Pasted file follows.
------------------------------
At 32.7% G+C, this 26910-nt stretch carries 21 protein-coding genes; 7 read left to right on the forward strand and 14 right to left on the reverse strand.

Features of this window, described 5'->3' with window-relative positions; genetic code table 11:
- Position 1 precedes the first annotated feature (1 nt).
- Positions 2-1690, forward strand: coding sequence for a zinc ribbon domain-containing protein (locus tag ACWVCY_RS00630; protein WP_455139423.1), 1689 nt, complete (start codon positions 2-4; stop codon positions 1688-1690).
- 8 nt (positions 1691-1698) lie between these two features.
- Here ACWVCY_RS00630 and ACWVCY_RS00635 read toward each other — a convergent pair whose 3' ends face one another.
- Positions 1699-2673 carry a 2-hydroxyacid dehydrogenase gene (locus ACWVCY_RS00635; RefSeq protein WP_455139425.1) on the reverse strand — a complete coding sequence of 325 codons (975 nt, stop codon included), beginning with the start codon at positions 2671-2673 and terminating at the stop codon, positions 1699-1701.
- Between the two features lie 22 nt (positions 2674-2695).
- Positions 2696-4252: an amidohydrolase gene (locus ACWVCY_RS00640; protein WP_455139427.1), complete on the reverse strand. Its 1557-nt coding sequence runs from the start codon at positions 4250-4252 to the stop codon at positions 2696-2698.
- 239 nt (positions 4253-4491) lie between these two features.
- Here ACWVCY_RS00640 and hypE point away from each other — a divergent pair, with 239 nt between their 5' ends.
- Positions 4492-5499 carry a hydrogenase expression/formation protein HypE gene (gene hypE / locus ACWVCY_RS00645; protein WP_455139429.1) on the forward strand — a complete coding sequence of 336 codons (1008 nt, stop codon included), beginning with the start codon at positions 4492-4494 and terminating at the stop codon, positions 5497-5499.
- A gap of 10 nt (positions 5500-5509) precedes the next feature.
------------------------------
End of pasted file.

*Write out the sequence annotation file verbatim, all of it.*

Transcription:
At 32.7% G+C, this 26910-nt stretch carries 21 protein-coding genes; 7 read left to right on the forward strand and 14 right to left on the reverse strand.

Features of this window, described 5'->3' with window-relative positions; genetic code table 11:
- Position 1 precedes the first annotated feature (1 nt).
- Positions 2-1690, forward strand: coding sequence for a zinc ribbon domain-containing protein (locus tag ACWVCY_RS00630; protein WP_455139423.1), 1689 nt, complete (start codon positions 2-4; stop codon positions 1688-1690).
- 8 nt (positions 1691-1698) lie between these two features.
- Here ACWVCY_RS00630 and ACWVCY_RS00635 read toward each other — a convergent pair whose 3' ends face one another.
- Positions 1699-2673 carry a 2-hydroxyacid dehydrogenase gene (locus ACWVCY_RS00635; RefSeq protein WP_455139425.1) on the reverse strand — a complete coding sequence of 325 codons (975 nt, stop codon included), beginning with the start codon at positions 2671-2673 and terminating at the stop codon, positions 1699-1701.
- Between the two features lie 22 nt (positions 2674-2695).
- Positions 2696-4252: an amidohydrolase gene (locus ACWVCY_RS00640; protein WP_455139427.1), complete on the reverse strand. Its 1557-nt coding sequence runs from the start codon at positions 4250-4252 to the stop codon at positions 2696-2698.
- 239 nt (positions 4253-4491) lie between these two features.
- Here ACWVCY_RS00640 and hypE point away from each other — a divergent pair, with 239 nt between their 5' ends.
- Positions 4492-5499 carry a hydrogenase expression/formation protein HypE gene (gene hypE / locus ACWVCY_RS00645; protein WP_455139429.1) on the forward strand — a complete coding sequence of 336 codons (1008 nt, stop codon included), beginning with the start codon at positions 4492-4494 and terminating at the stop codon, positions 5497-5499.
- A gap of 10 nt (positions 5500-5509) precedes the next feature.